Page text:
There were only 550 in-stock listings by the end of March, and a growing number of printers were out-of-stock until reaching their lowest point in August 2020 when less than 120 printer listings showed an in-stock status. See Figure 2.

Prices were up, but are on their way back down

When demand was reaching heightened levels, supply declined and pricing went up. Printers perfectly exemplified the classic economic law of supply-and-demand. Of course, there were other factors to consider regarding pricing, like global supply chain shortages, rising component costs, logistics challenges, increasing freight costs, and overall inflation.

Upward price adjustments were deployed across brands and across segments, with several OEMs even bringing price increases to customers several times over the past few years. Entry-level devices were hit especially hard with higher prices at checkout. 

Looking at A4 SOHO devices in particular, current average hardware acquisition costs are up 13% compared to Q1 2020. This is noteworthy because prior to the pandemic, it was unheard of to see hardware prices go up. In fact, prices had been coming down for years. Furthermore, these hardware price reductions were coupled with aggressive discounting. The lowering of prices and ongoing discounts that customers came to know and love came to a screeching halt once demand grew. See Figure 3.

But that was then, this is now, and many of these issues have subsided alongside changes in work-from-home and return-to-work policies. The return-to-office shift paired with adapted supply chain strategies has brought printer stock levels to a healthier place, pivoting the market back to lowered net pricing and more promotions. When supply goes up, prices come down. Prices may be up compared to Q1 2020, but year-over-year prices are down 5% on average within A4 SOHO segments, and these prices are expected to come down even more.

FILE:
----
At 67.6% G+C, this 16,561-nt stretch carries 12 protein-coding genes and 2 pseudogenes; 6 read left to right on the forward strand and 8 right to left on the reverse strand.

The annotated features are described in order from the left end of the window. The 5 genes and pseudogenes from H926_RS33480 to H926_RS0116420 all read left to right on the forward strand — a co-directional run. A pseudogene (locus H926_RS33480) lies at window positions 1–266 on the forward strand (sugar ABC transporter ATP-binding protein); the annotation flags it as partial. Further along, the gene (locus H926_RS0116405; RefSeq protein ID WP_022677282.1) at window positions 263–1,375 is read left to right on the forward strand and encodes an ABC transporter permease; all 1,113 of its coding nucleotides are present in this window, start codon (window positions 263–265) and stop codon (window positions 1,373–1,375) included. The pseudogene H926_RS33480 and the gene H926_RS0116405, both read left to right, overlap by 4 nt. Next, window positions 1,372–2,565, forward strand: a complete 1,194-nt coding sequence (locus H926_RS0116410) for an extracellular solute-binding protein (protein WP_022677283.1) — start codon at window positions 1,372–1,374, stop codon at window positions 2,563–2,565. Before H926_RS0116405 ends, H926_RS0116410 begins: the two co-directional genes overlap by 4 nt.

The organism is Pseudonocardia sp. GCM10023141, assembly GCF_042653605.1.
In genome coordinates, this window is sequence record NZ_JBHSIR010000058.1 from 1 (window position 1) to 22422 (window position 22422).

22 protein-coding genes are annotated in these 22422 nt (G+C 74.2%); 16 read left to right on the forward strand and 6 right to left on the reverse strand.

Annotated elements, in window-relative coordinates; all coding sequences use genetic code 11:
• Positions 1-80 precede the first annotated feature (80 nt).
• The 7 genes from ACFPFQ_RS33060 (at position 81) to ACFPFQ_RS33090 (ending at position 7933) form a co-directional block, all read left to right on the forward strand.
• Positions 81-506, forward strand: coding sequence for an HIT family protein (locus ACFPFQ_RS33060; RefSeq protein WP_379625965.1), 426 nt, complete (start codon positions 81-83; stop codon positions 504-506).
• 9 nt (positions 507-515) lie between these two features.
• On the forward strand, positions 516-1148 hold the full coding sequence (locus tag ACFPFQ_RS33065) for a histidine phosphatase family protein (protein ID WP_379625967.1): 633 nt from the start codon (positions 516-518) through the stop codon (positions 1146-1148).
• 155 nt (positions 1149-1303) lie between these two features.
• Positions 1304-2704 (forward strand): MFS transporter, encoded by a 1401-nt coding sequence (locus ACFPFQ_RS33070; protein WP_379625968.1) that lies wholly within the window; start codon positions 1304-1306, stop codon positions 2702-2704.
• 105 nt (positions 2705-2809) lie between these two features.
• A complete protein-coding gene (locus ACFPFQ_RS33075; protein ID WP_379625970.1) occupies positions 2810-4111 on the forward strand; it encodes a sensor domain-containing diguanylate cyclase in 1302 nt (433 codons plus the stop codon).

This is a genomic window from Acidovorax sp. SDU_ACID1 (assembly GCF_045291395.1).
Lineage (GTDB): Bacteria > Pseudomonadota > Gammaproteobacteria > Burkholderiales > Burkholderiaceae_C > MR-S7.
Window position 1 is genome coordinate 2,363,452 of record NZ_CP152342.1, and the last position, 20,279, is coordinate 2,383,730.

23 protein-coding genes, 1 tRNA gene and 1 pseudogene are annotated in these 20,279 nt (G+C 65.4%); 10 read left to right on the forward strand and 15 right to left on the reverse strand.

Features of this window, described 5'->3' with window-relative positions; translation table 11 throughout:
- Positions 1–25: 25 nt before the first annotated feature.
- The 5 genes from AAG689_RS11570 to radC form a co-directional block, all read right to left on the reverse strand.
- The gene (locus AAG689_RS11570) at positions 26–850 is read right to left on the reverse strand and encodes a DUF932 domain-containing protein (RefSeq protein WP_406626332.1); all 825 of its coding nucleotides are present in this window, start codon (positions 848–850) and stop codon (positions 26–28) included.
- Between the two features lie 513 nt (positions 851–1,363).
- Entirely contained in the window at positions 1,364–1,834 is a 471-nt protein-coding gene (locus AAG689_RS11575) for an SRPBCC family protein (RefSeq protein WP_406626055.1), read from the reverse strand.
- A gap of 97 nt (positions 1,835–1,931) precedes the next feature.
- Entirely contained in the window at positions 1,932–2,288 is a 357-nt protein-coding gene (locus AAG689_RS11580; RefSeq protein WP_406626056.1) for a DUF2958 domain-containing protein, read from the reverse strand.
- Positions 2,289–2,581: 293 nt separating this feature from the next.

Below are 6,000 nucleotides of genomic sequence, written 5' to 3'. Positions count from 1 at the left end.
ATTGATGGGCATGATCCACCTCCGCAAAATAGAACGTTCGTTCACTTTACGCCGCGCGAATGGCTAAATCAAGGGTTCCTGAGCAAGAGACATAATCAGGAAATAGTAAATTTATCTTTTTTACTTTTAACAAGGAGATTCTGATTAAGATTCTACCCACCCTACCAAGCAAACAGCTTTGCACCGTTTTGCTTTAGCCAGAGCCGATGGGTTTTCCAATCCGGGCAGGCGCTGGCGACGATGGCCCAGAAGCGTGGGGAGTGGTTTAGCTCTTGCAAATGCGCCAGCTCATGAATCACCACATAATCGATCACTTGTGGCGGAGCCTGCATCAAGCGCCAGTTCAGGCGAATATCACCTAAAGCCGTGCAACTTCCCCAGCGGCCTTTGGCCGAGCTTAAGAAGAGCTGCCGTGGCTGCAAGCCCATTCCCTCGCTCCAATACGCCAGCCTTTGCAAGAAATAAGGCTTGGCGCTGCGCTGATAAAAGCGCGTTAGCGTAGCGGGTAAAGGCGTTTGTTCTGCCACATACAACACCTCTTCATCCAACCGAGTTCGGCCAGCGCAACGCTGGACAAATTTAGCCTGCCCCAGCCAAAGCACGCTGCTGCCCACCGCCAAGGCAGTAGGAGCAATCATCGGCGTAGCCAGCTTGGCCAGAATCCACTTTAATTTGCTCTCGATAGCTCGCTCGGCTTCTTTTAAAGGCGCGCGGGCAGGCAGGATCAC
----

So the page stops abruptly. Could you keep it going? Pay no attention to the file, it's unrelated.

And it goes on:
Not only have OEMs introduced hard price drops across their portfolios, but they have also increased the frequency and depth of promotions offered. But one area where prices aren’t coming down? Ink and toner supplies.

The rising cost for ink and toner supplies isn’t new and certainly didn’t subside during the pandemic. Prices for consumables aren’t expected to go anywhere but up. gap intelligence supplies analyst Adrienne Spear has captured widespread price increases across brands, and even found that prices for some subscription-based services have increased, further demonstrating how much OEMs are adapting their printer-supplies pricing strategies to drive revenue amid lower page volumes.

Product lines are refreshing across brands

Manufacturers haven’t just been busy updating pricing; they’ve been busy updating their printer hardware portfolios. Refresh cycles for printers sold through open distribution channels lengthened during the pandemic, but now that many of the COVID-fueled challenges have subsided, we’re starting to see well-overdue portfolio overhauls across brands. Prior to the pandemic, brands would update their lineups like clockwork on a one- to three-year basis. For some OEMs, we could even predict launch announcements to the exact day.

Although launch timelines have shifted over the past four years, they’re finally starting to return to a new normal. Last year, 164 printers were launched within open distribution channels. That figure may still be 20% lower than 2019’s launch total of 206, but it’s still the healthiest observed since the pandemic began.